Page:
"The work done by chief ministers of Bihar (Nitish Kumar) and Gujarat (Narendra Modi) should be done by chief ministers of all states. I am not in support of any party, but the work they (Modi and Nitish Kumar) have done at the grassroots level is needed. The rural development they have done should be imitated. I will not go into politics of this."

If this is not politics, then what is?

- - -

An abridged version of my April 7 piece has appeared in today's Khaleej Times


I am NOT Anna Hazare

Punk activism
I don’t know about all those commitment wallas but I did what I have never done before. I switched on the TV still in my satin nightgown. Yes, I am so common, no? I did it because I wanted to feel the heat and humidity seep from my pores into other areas of my being.

Last night I surfed channels and left a man swallowing swords to watch the ‘Anna dekh tera munda bigda jaaye’ show and we the people were informed that “Brashtachar ki haar aur Bharat jeet gaya.” (Corruption has been defeated and India has won). It was like a match with Brashtacahar’s 11 against India’s 100 or rather hazaar Hazares all looking like they had greased palms with oily pakoras, or was it lavender-scented sanitisers?

Now I can breathe, I thought. I don’t have to bribe the traffic cop with a sweet smile. Trust me, I have not ever given a paisa to a single one. I can walk with my head held high and quote saint Aamir Khan who is more like god because he is omnipresent. “Like the country has supported the Indian cricket team in their struggle to win the World Cup, I hope and pray that your struggle, which is infinitely more important and affects each and every one of us, will get an even greater support,” he wrote in a letter to Hazare. Of course, that letter, like the scriptures, made it to the media and the public.

Struggles of cricketers and of the ordinary Indian are similar?

Before the start of the fast
Anyway, he must have broken his fast by now and I am laying a bet with my fellow common citizens whether it will be orange juice, mosambi or neembu-paani or plain contaminated tap water from India’s various cities.

I have been called a cynic, a killjoy for not enjoying this hearty meal of activism. This stuff really tires me out. I have already posted about it and reiterate that we must not wear blindfolds for anything. When Sonia Gandhi said, “The issues he has raised are of grave public concern. There could be no two views on combating graft in public life. I believe that the laws in these matters must be effective and deliver the desired results”, did anyone in that crowd of concerned citizens utter the magic word 'Quattrocchi'? Anyone willing to stand up and be counted?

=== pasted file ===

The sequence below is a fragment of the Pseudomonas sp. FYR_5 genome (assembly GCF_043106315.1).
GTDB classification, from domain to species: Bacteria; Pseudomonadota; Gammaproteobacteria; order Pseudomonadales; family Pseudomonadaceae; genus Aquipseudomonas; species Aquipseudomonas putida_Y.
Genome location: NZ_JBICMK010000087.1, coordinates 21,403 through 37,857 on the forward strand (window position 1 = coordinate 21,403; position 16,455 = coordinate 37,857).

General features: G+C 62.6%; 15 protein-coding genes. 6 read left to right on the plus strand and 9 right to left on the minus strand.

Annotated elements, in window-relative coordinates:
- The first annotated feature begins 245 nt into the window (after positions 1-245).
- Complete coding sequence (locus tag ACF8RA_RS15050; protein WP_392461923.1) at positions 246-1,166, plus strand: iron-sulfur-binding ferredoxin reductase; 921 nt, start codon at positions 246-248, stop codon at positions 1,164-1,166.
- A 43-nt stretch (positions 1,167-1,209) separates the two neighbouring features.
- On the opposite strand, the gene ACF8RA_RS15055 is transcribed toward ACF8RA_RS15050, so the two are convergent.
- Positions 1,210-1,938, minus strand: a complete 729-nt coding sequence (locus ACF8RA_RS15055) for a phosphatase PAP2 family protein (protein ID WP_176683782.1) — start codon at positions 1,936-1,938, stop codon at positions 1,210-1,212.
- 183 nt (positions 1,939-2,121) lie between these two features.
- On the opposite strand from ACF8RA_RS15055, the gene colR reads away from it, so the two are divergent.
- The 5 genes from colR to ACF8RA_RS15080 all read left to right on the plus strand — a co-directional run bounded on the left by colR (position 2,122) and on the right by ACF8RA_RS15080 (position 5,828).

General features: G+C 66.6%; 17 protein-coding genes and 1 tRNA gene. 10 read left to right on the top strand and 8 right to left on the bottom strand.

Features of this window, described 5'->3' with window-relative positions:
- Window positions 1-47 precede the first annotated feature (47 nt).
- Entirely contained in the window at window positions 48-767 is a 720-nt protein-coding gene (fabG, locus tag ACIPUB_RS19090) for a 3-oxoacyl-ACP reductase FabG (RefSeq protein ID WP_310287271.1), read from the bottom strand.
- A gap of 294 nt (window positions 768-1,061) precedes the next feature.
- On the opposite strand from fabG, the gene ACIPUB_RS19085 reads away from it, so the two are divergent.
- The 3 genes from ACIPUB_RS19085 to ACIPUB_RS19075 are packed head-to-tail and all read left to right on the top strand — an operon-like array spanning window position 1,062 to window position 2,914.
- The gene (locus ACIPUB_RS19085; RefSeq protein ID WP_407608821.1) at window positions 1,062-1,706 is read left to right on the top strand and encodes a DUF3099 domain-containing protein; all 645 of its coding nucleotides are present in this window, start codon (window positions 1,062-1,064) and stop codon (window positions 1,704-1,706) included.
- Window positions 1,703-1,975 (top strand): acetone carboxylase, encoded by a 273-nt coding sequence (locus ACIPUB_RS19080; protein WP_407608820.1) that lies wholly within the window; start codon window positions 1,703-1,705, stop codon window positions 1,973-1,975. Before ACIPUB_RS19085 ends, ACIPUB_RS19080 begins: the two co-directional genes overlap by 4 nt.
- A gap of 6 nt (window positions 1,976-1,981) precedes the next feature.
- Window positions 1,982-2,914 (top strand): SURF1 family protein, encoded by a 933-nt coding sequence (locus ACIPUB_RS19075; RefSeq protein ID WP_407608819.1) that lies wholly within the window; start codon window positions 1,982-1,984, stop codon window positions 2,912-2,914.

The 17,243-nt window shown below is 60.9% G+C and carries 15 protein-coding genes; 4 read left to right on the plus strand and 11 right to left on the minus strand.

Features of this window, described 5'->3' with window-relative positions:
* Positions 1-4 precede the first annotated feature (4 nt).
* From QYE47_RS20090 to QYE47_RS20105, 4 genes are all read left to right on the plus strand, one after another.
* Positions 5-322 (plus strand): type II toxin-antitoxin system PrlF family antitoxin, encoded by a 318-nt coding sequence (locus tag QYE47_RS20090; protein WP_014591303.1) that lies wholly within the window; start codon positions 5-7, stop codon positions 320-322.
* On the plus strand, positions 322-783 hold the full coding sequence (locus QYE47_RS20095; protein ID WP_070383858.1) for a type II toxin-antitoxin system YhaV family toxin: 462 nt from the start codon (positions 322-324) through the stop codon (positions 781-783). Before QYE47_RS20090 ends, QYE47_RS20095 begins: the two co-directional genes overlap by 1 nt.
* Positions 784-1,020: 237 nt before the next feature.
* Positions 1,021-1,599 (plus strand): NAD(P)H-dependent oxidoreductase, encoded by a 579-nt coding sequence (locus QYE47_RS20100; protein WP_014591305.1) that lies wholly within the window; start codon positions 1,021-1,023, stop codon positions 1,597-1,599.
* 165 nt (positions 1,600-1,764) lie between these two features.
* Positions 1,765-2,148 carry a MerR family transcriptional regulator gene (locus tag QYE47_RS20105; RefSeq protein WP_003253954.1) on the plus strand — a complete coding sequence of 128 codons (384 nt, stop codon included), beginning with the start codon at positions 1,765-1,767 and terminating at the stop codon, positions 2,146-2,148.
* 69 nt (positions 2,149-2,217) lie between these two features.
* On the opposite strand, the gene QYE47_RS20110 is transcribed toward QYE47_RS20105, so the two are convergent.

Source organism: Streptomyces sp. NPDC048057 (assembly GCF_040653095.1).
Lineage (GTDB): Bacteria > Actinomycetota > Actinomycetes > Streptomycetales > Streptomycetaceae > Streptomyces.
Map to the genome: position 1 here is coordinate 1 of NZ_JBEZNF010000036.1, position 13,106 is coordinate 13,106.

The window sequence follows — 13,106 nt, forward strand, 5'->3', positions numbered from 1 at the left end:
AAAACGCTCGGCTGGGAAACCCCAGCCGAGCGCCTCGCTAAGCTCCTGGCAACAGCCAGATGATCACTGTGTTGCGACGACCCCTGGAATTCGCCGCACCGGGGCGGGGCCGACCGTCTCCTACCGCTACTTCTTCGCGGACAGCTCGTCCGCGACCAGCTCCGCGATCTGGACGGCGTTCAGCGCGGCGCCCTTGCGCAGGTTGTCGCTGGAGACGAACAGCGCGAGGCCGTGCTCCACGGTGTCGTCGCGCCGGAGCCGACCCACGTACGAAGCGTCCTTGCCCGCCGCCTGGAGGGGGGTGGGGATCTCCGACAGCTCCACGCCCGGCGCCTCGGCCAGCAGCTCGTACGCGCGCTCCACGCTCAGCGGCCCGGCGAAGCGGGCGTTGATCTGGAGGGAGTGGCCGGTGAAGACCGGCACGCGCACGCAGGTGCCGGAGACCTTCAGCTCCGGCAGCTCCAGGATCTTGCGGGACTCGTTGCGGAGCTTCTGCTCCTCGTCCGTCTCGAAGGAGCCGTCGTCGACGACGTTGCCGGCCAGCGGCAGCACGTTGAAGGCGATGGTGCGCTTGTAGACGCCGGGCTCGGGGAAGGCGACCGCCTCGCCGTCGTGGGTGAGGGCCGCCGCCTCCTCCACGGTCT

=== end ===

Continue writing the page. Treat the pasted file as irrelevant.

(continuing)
How can the report therefore talk of a “peace deal between Anna Hazare and the government”? Is there a war? Is Hazare the sole spokesperson? Look at his “middle path”: “Ministers will give the panel more weight, it will make the government more receptive to agreeing to the draft the committee draws up.”

Sure. A panel that wanted to call the bluff of ministers needs those ministers to add more weight.

Of such fluff are dreams made. Am glad that at 10.30 AM I am still in my satin nightgown and know the true metaphorical value of such dreams. Raat gayi, baat gayi: Here today, gone at dawn.

- - -

The Russians do it differently.

Pro-Kremlin activists have posed in lingerie for an erotic calendar with an antigraft message and the slogan “sex against corruption”, youth movement Nashi (Ours) said.

Women students decided to participate by dropping clothes and coming up with slogans like, “I won't marry a corrupt official”, “Brown envelopes are only for letters, “I will teach you to live without bribes”.

Given the nature of their positions (hmm) many will be willing to learn. Besides, if the women are ready to do what they have done for the calendar and make a decent income, the corrupt officials might just decide to lie back and enjoy.

Honestly, no one can completely end corruption. But we can just normally try not to bribe. Though, aren’t all these – fasting, sloganeering and titillating – forms of bribery?


Team India vs. Other Indias